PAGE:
Pope Francis has often spoken of the need to pay more attention to the people and places on the world’s periphery. Today, ZENIT is publishing the second in a four-part reflection by Cardinal Charles Bo, Archbishop of Yangoon, Myanmar.
In his insightful reflection, Cardinal Bo makes no apologies for being from the periphery. Instead, he speaks of the challenges his world faces — and the lessons his world can share with those in more affluent parts of the world.
In Part One, we shared his introduction and his thoughts on the Rights and Duties of all people. Today’s part addresses the quest for Peace. In subsequent parts, he will address the legitimate role of Defense for a nation, and the importance of Religious Freedom.
Part II: Peace
Before his betrayal, arrest, torture, and crucifixion, our Lord Jesus Christ held out his hands and said: “Peace I leave with you; my peace I give to you … Do not let your hearts be troubled, and do not let them be afraid” (John 14: 27).
Yet all too often our hearts are troubled, and our world seems far from peace. My own country, Myanmar, has not known real peace for many, many decades. For seventy years and more, war has been waged in one corner of this beautiful land or another. Yet in the hearts and souls of every person in Myanmar, of every race and religion, lies a yearning for peace.
“When we look at modern man, we have to face the fact…that modern man suffers from a kind of poverty of the spirit, which stands in glaring contrast to his scientific and technological abundance; We’ve learned to fly the air like birds, we’ve learned to swim the seas like fish, and yet we haven’t learned to walk the Earth as brothers and sisters…” Those words of Martin Luther King Jr are so true for Myanmar today.
For the Church, peace is at the heart of our mission. But peace must always be accompanied by justice and freedom. Without justice, there can be no peace. In the Pontifical Council for Justice and Peace’s publication The Church and Human Rights, we are told: “If we Christians wish to be peacemakers and to spread harmony among nations, we cannot ‘remain indifferent in the face of the many grave and often systematic violations of human rights’. ‘We cannot conceal our serious anxiety at the persistence and aggravation of situations we bitterly deplore’.” And in the Compendium of the Social Doctrine of the Church, we are told: “Peace is the fruit of justice… Peace is threatened when man is not given all that is due him as a human person, when his dignity is not respected and when civil life is not directed to the common good. The defense and promotion of human rights are essential for the building up of a peaceful society and the integral development of individuals, peoples, and nations.” As Pope Francis has said, “We are all equal – all of us …… We all have the same rights. When we do not see this, society is unjust. It does not follow the rule of justice, and where there is no justice, there cannot be peace. I would like to repeat this with you: where there is no justice, there is no peace!”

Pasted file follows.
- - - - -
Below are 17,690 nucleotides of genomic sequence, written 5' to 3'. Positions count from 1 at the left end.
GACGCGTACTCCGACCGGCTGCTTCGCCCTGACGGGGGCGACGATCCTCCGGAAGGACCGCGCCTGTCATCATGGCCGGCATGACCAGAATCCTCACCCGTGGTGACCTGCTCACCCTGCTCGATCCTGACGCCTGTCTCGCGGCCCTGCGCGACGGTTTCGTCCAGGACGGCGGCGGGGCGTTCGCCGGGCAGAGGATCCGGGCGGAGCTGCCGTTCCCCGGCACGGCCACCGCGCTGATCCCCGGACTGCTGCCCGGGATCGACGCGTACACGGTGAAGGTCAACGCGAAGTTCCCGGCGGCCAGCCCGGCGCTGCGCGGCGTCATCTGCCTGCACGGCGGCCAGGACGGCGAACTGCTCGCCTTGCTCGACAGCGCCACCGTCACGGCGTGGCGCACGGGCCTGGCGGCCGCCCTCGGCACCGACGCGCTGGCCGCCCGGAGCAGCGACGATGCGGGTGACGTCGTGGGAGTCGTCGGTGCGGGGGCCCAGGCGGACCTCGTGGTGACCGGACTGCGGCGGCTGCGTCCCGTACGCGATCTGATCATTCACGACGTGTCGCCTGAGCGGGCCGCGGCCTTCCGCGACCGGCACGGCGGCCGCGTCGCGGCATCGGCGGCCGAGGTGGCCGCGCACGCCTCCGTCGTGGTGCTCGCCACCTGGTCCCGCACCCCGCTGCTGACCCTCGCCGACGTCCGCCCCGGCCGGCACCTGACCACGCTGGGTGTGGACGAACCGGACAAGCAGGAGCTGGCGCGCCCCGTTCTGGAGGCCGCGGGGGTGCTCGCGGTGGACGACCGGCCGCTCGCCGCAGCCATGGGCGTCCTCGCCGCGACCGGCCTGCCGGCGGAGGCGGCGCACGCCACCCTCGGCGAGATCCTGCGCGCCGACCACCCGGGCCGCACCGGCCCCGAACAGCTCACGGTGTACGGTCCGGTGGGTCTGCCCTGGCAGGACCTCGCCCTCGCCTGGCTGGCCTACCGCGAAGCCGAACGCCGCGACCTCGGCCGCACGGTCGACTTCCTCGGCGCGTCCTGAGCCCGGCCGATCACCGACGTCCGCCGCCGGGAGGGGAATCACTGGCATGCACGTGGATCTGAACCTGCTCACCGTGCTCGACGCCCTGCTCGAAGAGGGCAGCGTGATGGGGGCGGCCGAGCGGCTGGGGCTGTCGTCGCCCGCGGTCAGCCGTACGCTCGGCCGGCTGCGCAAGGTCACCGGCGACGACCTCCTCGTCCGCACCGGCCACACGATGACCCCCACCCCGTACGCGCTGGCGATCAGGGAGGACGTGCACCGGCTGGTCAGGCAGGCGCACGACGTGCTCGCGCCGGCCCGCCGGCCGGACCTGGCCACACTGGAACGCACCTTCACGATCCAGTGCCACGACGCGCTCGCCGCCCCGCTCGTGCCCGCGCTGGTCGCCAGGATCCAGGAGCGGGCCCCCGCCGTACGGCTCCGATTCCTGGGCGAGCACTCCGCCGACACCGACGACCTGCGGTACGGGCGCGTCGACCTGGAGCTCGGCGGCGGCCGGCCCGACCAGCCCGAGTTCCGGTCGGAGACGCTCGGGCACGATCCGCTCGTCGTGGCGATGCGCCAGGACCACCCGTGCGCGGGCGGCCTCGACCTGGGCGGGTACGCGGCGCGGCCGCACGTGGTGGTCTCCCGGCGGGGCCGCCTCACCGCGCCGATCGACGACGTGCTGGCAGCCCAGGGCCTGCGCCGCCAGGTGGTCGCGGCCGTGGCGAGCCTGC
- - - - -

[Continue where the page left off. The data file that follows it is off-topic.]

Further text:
Myanmar is a beautiful land of diverse ethnicities, languages, cultures, and religions. If we are to achieve peace, we must learn to love the diversity of our country and seek unity within it. True peace and real freedom, after all, hinge on respect for ethnic and religious diversity. No society can be truly democratic, free and peaceful if it does not respect – and even celebrate – political, racial and religious diversity, as well as protect the basic human rights of every single person, regardless of race, religion or gender.
I love gardens. When I have any free moment, away from the demands of speeches and travel and religious and pastoral duties, I like to amble in the garden of Archbishop’s House in Yangon, quietly, prayerfully, in an oasis of peace. I helped to design, plant and cultivate that garden. When I travel around the world, if I discover a garden I discover a home, a place of rest, a place of peace. A few years ago, in the midst of a busy tour of the United Kingdom, I spend two days in a tranquil, beautiful home in the countryside, with nothing required of me and with time to breathe in the scent and take in the colors of the array of flora before me. I wanted to linger there longer.
Of course, the Bible begins in a garden, Jesus’ suffering is prefigured in a garden and the Bible draws to a close in a garden, when, after his Resurrection and conquest of death, Mary Magdalene mistakes Our Lord for a gardener.”
I see Myanmar as a garden. In a garden, flowers of different colors, shapes, sizes, and needs to grow alongside each other. Each one individually is beautiful, and the individual beauty of each particular flower is not denied or suppressed by the collective beauty and color of the garden itself. Each one can be appreciated, and taken as a whole they can inspire. Flowers do not fight, compete, displace each other or dominate each other. Only the weeds threaten them. So in creating the garden of Myanmar, we must cherish the individual beauty of each flower, water and tend the soil which we all share with love and compassion, and prune ourselves to ensure that the beauty of our diversity flourishes and is celebrated.